Science & Society
Priest resigns amid evolution talk
Amid the sunshine and cacti that grace the grounds of the University of Arizona in Tucson, stands an office where about half a dozen astronomers puzzle over the universe’s unknowns. The astronomers are Jesuits; they make up the Vatican Observatory Research Group. The group is in a period of change, however, as George Coyne has resigned from his position as director of the Vatican Observatory.
Astronomer-priest George Coyne recently resigned as director of the Vatican Observatory, after 25 years in the position. Photograph is courtesy of George Coyne.
With the news of Coyne’s resignation came speculation that he was pressured by the Roman Catholic Church to resign, as Coyne had become an increasingly outspoken opponent of intelligent design (ID), which holds that the complexity of life is itself evidence that something intelligent must have designed it. “There were some people in high places — some cardinals and [others] — that from a political point of view didn’t like some of the things [Coyne] did,” says William Stoeger, a Jesuit astronomer with the Vatican Observatory.
On Jan. 31, Coyne gave a speech at Palm Beach Atlantic University in West Palm Beach, Fla., titled “Science Does Not Need a God. Or Does It?” Part of Coyne’s speech focused on a July 27, 2005, op-ed story that appeared in The New York Times. Written by Cardinal Schönborn, who had previously studied theology under the current pope, the op-ed appeared to some to support ID and “generated a certain amount of objection from a number of people,” Stoeger says. In his speech, Coyne cited five “errors” in Schönborn’s story. He countered the errors with statements such as, “the apparent directionality seen by science in the evolutionary process does not require a designer,” and “intelligent design is not science,” according to a partial transcript from the National Center for Science Education.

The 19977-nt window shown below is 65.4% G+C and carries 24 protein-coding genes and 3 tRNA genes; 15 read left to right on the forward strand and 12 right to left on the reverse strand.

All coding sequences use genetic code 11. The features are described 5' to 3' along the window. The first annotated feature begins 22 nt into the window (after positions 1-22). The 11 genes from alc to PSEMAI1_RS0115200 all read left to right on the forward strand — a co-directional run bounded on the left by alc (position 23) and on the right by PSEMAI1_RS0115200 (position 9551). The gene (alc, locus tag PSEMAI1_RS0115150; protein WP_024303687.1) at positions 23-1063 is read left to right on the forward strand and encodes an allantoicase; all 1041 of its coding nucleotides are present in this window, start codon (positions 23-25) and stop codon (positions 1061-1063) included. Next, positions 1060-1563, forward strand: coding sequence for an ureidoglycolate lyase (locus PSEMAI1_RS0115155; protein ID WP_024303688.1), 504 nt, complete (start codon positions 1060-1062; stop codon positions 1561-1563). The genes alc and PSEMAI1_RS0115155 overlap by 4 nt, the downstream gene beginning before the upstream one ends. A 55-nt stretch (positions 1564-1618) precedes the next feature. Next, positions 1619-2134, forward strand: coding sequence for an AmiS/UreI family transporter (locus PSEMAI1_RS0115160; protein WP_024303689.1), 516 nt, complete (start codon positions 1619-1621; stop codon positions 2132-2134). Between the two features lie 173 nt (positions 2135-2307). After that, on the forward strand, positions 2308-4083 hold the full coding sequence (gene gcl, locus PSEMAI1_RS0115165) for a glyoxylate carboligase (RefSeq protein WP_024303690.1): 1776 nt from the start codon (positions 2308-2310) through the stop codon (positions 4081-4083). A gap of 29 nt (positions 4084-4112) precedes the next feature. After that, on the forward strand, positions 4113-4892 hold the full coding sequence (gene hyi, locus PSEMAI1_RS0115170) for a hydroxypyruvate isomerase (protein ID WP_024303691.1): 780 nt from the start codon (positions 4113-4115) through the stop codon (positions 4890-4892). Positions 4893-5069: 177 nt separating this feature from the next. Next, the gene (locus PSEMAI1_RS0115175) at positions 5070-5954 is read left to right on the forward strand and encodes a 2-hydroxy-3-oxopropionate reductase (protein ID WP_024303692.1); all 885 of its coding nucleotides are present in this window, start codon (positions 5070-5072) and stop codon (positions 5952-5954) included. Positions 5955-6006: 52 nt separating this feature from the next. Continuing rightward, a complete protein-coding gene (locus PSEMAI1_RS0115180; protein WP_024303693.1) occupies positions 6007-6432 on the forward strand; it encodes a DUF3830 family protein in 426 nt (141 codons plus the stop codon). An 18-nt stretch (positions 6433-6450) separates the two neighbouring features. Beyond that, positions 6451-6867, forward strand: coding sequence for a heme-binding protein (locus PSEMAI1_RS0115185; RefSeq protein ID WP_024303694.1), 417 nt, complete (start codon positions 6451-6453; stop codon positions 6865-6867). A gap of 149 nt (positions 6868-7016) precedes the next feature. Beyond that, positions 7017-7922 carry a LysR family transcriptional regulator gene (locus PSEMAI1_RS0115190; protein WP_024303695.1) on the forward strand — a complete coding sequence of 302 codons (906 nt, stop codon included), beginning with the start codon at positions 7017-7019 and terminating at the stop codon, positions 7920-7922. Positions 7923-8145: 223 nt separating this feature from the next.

That Coyne had been “forced out” of his directorship position for voicing such thoughts, however, is “simply not true,” Stoeger says. The main reason Coyne resigned was that he is nearly 74 years old, and had been director of the Vatican Observatory for almost 28 years, Stoeger says. “For a long time, he and other people had felt that there was a need for somebody new to take over.” Coyne, although no longer director, will continue at the observatory as a staff member when he returns from a year-long sabbatical at a parish in Raleigh, N.C.
Filling the observatory’s directorship position since August has been Jose Funes, who was previously on the Vatican Observatory’s staff. Funes most likely will not engage immediately in the science and theology dialogue as Coyne had, Stoeger says.
Still, Stoeger says that he and others at the observatory will continue to engage the science and theology discussions. And while Stoeger calls it “unfortunate” that Schönborn confused a philosophical interpretation of evolution with evolution itself, the cardinal’s comments do not reflect official church teaching. Stoeger says that bishops who he has spoken with say that ID completely misses the point and call it “bad theology.”
Instead, the church’s official teaching still reflects a 1996 statement to the Pontifical Academy of Sciences by Pope John Paul II that evolution is “more than a hypothesis,” Stoeger says. “I think that it’s very clear that Catholic theology, as well as other areas of nonfundamentalist Christian theology, are making every effort to connect with the sciences because they realize the sciences are one of the key — but not the only — channels to the truth” (see story, this issue).
Exactly how the current pope views evolution, however, remains uncertain. In 2004, Pope Benedict XVI (then Cardinal Ratzinger) reportedly supported the notion of species change via evolution, but his writings indicated concern that the theory denies the role of God. The pope has since called the creation of the universe an “intelligent project,” according to a Sept. 1 The New York Times story.
Evolution was the subject of Pope Benedict’s annual weekend seminar with students in early September. A summary of conclusions from the meeting might be published within a year, Stoeger says.